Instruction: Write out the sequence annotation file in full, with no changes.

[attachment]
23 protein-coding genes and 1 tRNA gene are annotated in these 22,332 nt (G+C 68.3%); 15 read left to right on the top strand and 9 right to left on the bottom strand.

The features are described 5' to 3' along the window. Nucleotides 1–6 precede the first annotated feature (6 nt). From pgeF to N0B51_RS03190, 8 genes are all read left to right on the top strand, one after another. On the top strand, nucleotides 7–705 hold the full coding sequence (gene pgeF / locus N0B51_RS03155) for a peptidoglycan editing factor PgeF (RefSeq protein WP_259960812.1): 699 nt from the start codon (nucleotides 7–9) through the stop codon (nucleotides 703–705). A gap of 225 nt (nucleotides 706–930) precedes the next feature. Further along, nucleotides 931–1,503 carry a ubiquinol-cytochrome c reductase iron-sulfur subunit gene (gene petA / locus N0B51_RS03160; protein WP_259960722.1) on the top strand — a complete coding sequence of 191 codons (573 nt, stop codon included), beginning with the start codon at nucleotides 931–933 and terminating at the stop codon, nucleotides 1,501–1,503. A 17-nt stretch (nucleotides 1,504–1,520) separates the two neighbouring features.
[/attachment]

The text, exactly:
23 protein-coding genes and 1 tRNA gene are annotated in these 22,332 nt (G+C 68.3%); 15 read left to right on the top strand and 9 right to left on the bottom strand.

The features are described 5' to 3' along the window. Nucleotides 1–6 precede the first annotated feature (6 nt). From pgeF to N0B51_RS03190, 8 genes are all read left to right on the top strand, one after another. On the top strand, nucleotides 7–705 hold the full coding sequence (gene pgeF / locus N0B51_RS03155) for a peptidoglycan editing factor PgeF (RefSeq protein WP_259960812.1): 699 nt from the start codon (nucleotides 7–9) through the stop codon (nucleotides 703–705). A gap of 225 nt (nucleotides 706–930) precedes the next feature. Further along, nucleotides 931–1,503 carry a ubiquinol-cytochrome c reductase iron-sulfur subunit gene (gene petA / locus N0B51_RS03160; protein WP_259960722.1) on the top strand — a complete coding sequence of 191 codons (573 nt, stop codon included), beginning with the start codon at nucleotides 931–933 and terminating at the stop codon, nucleotides 1,501–1,503. A 17-nt stretch (nucleotides 1,504–1,520) separates the two neighbouring features.